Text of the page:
2014 10 31_6978 2014 10 31_6979 2014 10 31_6980 2014 10 31_6981 2014 10 31_6983 2014 10 31_69852014 10 31_6987 2014 10 31_69882014 10 31_6990 2014 10 31_69912014 10 31_6992 2014 10 31_69932014 10 31_6994 2014 10 31_69952014 10 31_6996 2014 10 31_69972014 10 31_6998 2014 10 31_69992014 10 31_7000 2014 10 31_70022014 10 31_7003

So that is Harlow Carr the northern jewel in the RHS’s crown, beautiful whenever you visit with surprises galore alongside old favourites. It won’t be long until be come back again!

2014 10 31_7006



autumn autumn colours colours garden design garden photography gardens gardens open to the public half-hardy perennials hardy perennials light light quality ornamental grasses ornamental trees and shrubs sculpture Yorkshire

Autumn at RHS Harlow Carr – Part Two

Back at the end of November I posted part one of a series of three posts related to our visit to the RHS’s northern garden Harlow Carr, so this week I shall post the second and third.

Back to Harlow Carr and we carry on with our wander around the acres of lawns, woodland and borders.

2014 10 31_6916 2014 10 31_6937

The display gardens showing typical gardens through the ages are different to everything else at Harlow Carr. Here we can always find little interesting details.

2014 10 31_6851 2014 10 31_6852 2014 10 31_6850 2014 10 31_6849 2014 10 31_6853 2014 10 31_6855 2014 10 31_6856 2014 10 31_6858 2014 10 31_6859 2014 10 31_6860

We moved off into the woodlands next where among the autumn colours we discovered a trio of wicker pigs and a newly built wooden shelter. Wood leaf carvings decorated the roof.

2014 10 31_6885 2014 10 31_6886 2014 10 31_6884 2014 10 31_6891 2014 10 31_6892 2014 10 31_6893

The low light of an October afternoon added a certain magic to the woodland but we enjoyed finding a different sort of magic was provided by a wooden sculpture of a troll guarding his bridge. Every garden needs a little humour!



2014 10 31_6894 2014 10 31_6904

2014 10 31_6907 2014 10 31_6909

2014 10 31_6898 2014 10 31_6900 

The garden threw up sculptural surprises throughout.



2014 10 31_6901 2014 10 31_6902

The bright colours of the late flowering half-hardy perennial Salvias can cheer up the dullest of days. An unexpected flower however, unexpected but equally bright, was that of a candelabra Primula.

2014 10 31_6924 2014 10 31_6925 2014 10 31_69282014 10 31_6926 2014 10 31_6930 2014 10 31_6932 2014 10 31_6933 2014 10 31_6934 2014 10 31_6935

2014 10 31_6938 2014 10 31_6940



2014 10 31_6922


At this time of year I love the subdued shades of the dried flowers and seed heads of perennials. In the third part of my Harlow Carr posts we shall find these dominate in the large prairie styled borders.

2014 10 31_6927 2014 10 31_6923 2014 10 31_6918


One reason for this return to Harlow Carr was to look at the area dedicated to alpines. We had recently been gifted two old buttler’s sinks which we aim to convert into alpine troughs. We were hoping for inspiration. In the alpine house itself it was the various miniature Oxalis which entranced us, but on the paved area outside we found the alpine troughs which inspired us to make something special of our two sinks.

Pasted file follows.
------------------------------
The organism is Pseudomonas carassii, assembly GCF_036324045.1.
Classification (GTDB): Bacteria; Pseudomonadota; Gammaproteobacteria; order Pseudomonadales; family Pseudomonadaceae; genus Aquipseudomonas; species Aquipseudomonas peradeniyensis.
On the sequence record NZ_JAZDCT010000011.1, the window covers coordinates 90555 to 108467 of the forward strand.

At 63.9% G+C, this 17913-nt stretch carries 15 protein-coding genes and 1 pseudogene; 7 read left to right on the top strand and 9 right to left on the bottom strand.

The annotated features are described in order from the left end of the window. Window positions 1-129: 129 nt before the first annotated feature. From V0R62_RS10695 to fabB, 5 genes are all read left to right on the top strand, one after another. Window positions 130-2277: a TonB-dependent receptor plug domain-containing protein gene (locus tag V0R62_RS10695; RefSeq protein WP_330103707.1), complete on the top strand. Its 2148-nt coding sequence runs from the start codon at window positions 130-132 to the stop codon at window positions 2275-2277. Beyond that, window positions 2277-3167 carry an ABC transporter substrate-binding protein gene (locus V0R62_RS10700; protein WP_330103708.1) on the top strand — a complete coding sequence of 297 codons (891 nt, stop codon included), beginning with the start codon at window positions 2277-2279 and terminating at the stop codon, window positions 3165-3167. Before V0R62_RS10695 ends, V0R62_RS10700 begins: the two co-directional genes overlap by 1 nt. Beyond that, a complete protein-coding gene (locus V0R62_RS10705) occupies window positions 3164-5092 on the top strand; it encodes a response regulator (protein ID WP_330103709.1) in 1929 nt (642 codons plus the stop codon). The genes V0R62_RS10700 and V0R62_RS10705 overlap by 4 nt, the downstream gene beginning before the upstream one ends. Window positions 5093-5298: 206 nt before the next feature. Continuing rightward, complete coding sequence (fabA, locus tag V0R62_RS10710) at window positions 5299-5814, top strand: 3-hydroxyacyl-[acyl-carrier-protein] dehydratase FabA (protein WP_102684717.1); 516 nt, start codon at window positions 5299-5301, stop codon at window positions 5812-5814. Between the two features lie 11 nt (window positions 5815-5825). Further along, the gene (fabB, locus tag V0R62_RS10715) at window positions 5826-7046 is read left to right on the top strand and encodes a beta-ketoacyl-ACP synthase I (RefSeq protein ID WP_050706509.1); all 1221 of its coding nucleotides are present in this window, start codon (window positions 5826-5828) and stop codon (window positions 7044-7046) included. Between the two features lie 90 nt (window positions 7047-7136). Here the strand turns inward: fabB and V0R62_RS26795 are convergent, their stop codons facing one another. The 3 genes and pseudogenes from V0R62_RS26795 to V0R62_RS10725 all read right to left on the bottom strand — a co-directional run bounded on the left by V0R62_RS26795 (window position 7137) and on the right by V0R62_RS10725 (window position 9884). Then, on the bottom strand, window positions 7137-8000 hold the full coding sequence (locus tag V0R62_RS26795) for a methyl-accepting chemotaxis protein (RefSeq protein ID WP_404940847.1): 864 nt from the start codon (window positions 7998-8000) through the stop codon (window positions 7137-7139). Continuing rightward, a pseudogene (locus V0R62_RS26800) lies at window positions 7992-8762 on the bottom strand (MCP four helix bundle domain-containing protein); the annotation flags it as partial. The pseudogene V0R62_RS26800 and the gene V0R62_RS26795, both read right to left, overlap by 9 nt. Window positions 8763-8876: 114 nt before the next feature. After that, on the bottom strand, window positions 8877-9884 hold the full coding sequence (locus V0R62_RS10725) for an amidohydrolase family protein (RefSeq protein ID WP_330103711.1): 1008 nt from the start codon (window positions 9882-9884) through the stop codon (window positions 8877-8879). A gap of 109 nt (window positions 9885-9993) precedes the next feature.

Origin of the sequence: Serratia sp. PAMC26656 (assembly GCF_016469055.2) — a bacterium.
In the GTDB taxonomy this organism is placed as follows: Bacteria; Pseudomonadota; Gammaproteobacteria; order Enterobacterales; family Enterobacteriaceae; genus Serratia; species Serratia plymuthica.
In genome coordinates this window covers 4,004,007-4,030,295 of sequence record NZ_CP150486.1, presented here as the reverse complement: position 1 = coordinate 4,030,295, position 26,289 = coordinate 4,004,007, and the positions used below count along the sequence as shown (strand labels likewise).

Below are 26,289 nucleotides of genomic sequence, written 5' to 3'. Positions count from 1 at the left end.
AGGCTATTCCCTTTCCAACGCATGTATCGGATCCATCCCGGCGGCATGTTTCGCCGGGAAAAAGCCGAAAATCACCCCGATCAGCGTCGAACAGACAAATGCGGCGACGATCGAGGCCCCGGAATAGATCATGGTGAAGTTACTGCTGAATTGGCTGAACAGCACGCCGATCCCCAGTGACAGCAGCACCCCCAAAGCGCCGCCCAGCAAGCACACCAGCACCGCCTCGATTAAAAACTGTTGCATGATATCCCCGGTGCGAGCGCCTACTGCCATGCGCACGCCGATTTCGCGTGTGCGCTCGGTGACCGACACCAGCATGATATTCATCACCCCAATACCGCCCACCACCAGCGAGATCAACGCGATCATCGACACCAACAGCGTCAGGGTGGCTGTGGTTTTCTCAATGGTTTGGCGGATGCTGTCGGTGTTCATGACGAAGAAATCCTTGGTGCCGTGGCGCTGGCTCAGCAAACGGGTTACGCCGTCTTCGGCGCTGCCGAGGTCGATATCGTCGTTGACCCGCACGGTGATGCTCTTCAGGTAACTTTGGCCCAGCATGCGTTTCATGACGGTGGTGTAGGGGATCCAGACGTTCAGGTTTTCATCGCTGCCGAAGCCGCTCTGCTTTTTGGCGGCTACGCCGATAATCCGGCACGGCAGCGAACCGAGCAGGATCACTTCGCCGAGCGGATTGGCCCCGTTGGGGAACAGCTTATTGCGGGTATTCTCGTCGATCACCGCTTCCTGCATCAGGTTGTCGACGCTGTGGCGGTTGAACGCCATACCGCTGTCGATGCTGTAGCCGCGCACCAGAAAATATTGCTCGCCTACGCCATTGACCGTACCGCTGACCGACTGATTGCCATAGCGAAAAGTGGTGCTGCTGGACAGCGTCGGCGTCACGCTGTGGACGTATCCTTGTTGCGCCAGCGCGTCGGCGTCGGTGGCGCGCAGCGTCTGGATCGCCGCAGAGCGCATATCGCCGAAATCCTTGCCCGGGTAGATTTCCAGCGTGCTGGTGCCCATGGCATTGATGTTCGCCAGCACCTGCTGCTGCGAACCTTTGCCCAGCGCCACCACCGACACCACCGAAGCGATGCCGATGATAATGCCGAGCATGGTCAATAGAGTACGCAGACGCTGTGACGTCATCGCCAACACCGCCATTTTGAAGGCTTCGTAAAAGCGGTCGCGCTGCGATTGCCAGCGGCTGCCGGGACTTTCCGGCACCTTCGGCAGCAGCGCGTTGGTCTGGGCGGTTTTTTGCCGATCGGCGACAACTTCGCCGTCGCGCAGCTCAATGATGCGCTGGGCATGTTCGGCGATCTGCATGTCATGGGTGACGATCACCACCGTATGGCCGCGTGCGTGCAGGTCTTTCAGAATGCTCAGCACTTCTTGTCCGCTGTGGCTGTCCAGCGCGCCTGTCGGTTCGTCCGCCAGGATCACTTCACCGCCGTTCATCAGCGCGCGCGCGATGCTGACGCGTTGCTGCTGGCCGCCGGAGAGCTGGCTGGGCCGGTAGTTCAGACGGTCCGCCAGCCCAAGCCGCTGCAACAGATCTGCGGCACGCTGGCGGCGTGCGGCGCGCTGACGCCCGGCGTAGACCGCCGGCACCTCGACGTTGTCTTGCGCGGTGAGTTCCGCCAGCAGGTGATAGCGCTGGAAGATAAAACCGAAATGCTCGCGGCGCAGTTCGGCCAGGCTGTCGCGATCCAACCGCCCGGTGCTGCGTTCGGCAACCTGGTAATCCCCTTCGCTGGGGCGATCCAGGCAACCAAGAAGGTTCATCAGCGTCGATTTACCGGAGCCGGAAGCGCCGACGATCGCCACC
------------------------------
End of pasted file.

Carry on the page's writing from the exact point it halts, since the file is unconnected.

2014 10 31_6941 2014 10 31_6942 2014 10 31_6943 2014 10 31_6944 2014 10 31_6945 2014 10 31_6946 2014 10 31_6947 2014 10 31_6948


Before I finish part two of my Harlow Carr posts I thought I would show you these two photos showing two true stars! A generously flowering Aster and a brightly coloured Ladybird in search of a safe winter hibernation spot.

2014 10 31_6915 2014 10 31_6917

architecture buildings Yorkshire

Saltaire – a unique village – Part Two

So here we are suitably refreshed with part two of my postings about the village of Saltaire. We are carrying on with our wander after a well-earned coffee stop. The staff were so friendly and so cheerful, which seems typical of everyone we met in the village. People enjoyed a chat and offered a smile!

We left our tour of Saltaire previously in Alexandra Square where we found the almhouses.

2014 10 30_6738 2014 10 30_6739

Now we set off in search of the social and community buildings proved by Titus Salt and soon found ourselves studying the impressive building which housed the hospital. Medical care was provided for the Saltaire mill workers way in advance of the idea of the National Health Service. Elsewhere medical care was the province of the rich.

2014 10 30_6740 2014 10 30_6741 2014 10 30_6742 2014 10 30_6743 2014 10 30_6744 2014 10 30_6746

Further up Victoria Road we discovered the institute building which afforded the mill workers opportunities for adult education and socialising. It contained a library, lecture hall, gymnasium and games room, another example of how forward thinking Titus Salt was. On each corner of the wall surrounding the front lawn and entrance to the institute we found 4 lions, one on each corner each with very different expressions.

2014 10 30_6752 2014 10 30_67542014 10 30_6749 2014 10 30_67552014 10 30_6753 2014 10 30_6756


Directly opposite the institute is where the youngsters were educated, the school. It is an impressive building which reflected the importance and emphasis Salt placed on education This was at a time when the mills relied on cheap child labour to boost the work force, but a law was in force to control their working hours.

2014 10 30_6750 2014 10 30_6751


If you cast your mind back to the end of part one, you will remember that Salt had provided allotments for his workers. The first picture below shows part of this community garden. Close by recently created miniature raised beds perform the same function.

2014 10 30_6763 2014 10 30_67622014 10 30_6759 2014 10 30_6760

After enjoying these little productive plots we began making our way back to the mill and the canal and the river Aire that run alongside it. We wanted to look around the park on the far side of the canal. On our way we were delighted to see a contemporary tribute to Titus Salt, “Titus Teas”.


2014 10 30_6761

The park is a large open green space away from the mill and the village where Salt’s workers would have had the opportunity to appreciate the space and the freedom to wander. The contrast to work must have been so powerful! Every opportunity to add colour has been taken here, even on the metalwork of the seats and bandstand.